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Detroit — They insisted things were different, that history wasn't their burden, that something unusual might be unfolding. Then, just in case some weren't paying attention, the Lions went out and pulled off a rare feat.

They turned an ugly stumble into a stunning, stirring triumph. Down 13 with five minutes to go, they showed all the poise and made all the plays against one of the NFL's best quarterbacks. We won't affix the stamp of absolute legitimacy just yet, because that hasn't worked before. But one thing is safe to say — the Lions are winning in ways they almost never have.

It's not about the 5-2 record, which they've done before. It's about the plan and the passion, all in evidence in the closing minutes of their 24-23 victory Sunday over the Saints. The Lions won again without Calvin Johnson, without much of a running game, without an overly effective Matthew Stafford. The offense has to be better, but on the biggest throw, Stafford fired a third-down strike to Corey Fuller for a 5-yard touchdown with 1:48 left.

The Lions' top-rated defense had breakdowns too, but not when it mattered, stuffing Drew Brees on the final two drives. If there's a real difference — and I think there is — it's reflected in the steady balance, from the unflappable coach, Jim Caldwell, to the quarterback who no longer is required to win games just by heaving the ball to Calvin.

Tate a golden addition

Now they have a superb second receiver in Golden Tate and all sorts of playmakers on a ferocious defense. This game appeared lost after Stafford's second interception — which bounced off the hands of reserve tight end Jordan Thompson — led to a New Orleans field goal and a 23-10 lead. But shortly after some in the Ford Field crowd began heading toward the exits, Stafford struck with a 73-yard touchdown pass to Tate, which actually was an 8-yard pass followed by a 65-yard run.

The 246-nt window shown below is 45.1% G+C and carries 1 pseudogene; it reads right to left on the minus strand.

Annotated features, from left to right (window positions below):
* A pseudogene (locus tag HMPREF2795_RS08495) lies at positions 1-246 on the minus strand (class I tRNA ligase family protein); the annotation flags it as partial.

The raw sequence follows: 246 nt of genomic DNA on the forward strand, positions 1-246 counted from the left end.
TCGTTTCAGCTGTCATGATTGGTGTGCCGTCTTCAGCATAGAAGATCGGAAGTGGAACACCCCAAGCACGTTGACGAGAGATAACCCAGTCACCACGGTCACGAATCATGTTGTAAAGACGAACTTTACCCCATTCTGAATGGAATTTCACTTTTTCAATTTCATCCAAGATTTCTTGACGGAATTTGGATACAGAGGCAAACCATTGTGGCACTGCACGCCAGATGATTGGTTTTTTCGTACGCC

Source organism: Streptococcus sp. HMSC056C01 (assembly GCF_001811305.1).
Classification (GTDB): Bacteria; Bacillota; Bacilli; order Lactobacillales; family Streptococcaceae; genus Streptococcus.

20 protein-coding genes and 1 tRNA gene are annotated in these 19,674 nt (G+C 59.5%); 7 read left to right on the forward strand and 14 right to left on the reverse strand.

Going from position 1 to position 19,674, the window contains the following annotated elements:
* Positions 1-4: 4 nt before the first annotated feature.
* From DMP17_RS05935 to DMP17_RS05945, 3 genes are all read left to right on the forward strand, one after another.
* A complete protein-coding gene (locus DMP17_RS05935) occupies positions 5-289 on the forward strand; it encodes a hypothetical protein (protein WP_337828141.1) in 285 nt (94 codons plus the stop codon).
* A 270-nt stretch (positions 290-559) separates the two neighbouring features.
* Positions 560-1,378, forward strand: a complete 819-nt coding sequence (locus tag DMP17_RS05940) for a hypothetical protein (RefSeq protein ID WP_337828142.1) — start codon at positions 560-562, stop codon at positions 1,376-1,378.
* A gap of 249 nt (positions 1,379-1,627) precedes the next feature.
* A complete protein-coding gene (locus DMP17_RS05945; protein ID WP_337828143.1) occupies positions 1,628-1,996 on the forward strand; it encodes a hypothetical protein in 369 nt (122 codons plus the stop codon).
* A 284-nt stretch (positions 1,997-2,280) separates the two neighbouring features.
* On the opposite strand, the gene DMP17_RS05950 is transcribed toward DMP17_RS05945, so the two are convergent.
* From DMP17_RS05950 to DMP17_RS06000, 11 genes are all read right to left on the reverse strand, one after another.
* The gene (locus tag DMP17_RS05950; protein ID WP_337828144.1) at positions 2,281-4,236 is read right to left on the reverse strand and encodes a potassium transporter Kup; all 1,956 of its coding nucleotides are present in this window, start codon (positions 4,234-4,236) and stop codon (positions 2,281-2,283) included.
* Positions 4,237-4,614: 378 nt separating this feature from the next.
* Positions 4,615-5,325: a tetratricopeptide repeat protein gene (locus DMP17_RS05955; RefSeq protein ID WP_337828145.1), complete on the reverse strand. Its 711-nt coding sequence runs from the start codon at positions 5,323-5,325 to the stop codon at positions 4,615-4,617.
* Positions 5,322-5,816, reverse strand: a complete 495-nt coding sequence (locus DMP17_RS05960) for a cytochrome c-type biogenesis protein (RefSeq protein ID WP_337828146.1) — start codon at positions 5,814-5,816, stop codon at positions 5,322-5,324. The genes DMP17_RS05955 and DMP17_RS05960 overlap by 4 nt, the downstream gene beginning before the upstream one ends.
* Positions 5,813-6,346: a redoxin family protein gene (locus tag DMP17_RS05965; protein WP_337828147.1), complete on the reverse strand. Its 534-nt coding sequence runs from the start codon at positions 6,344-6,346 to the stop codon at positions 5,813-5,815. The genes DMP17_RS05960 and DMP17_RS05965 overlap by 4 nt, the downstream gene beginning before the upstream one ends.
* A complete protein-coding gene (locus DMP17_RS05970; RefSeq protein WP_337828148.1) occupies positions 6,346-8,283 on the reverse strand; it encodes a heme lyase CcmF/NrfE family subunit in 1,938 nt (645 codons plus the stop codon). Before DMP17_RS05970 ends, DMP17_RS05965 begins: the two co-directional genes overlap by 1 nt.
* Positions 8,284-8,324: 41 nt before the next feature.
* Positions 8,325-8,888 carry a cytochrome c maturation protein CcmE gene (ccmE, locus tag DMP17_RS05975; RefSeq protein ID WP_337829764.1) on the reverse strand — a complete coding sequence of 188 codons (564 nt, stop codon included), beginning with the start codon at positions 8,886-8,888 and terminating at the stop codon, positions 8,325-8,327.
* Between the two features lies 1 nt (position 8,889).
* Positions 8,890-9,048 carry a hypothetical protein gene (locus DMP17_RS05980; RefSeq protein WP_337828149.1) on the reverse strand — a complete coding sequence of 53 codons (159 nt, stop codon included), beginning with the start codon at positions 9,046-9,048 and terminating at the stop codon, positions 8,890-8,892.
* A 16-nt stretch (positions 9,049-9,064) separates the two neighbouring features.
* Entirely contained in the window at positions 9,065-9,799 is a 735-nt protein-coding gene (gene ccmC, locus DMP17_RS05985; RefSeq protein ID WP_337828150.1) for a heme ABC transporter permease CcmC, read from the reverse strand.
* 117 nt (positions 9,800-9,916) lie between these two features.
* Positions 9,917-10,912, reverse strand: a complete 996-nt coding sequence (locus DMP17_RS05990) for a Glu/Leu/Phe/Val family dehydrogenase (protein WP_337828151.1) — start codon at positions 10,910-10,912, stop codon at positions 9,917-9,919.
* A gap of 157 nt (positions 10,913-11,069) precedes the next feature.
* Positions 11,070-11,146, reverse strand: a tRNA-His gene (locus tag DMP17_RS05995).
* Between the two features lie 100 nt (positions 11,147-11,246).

Tate is the sparkplug brought over from the Super Bowl champion Seahawks to provide an edge, even a swagger. He had 10 catches for 154 yards, and when the offense looked like it would never get going, he got it going.

"I think this type of win was huge for this organization, not just the players and coaches, but everyone, even the media, even our fans," Tate said, offering a wry smile. "I will say this — we really do not appreciate the fans leaving after that interception. We need you guys out there, but thanks for the ones that did stay. Did we play perfect? Not at all. We found a way to win."

There weren't needless boasts or pleas for respect after beating the Saints, who are 2-4 despite their dynamic offense. I don't know if the Lions' defense will remain No. 1 statistically — the Saints did pile up 408 yards — but when it harasses Brees into incompletions on seven of his final nine attempts, it's done something special.

Safeties Glover Quin and James Ihedigbo also are cagey veterans from somewhere else, unburdened by the Lions' past. They're leaders on the defense, and it was Quin's interception with 3:10 left that changed everything.

If there were questions about the defense's legitimacy, this was one decent answer.

"People want to see that our defense is exactly what we say we are, and we did that," Ihedigbo said. "We believe we're a special group, and we're trying to do something special. Just stay tuned, that's all I can say."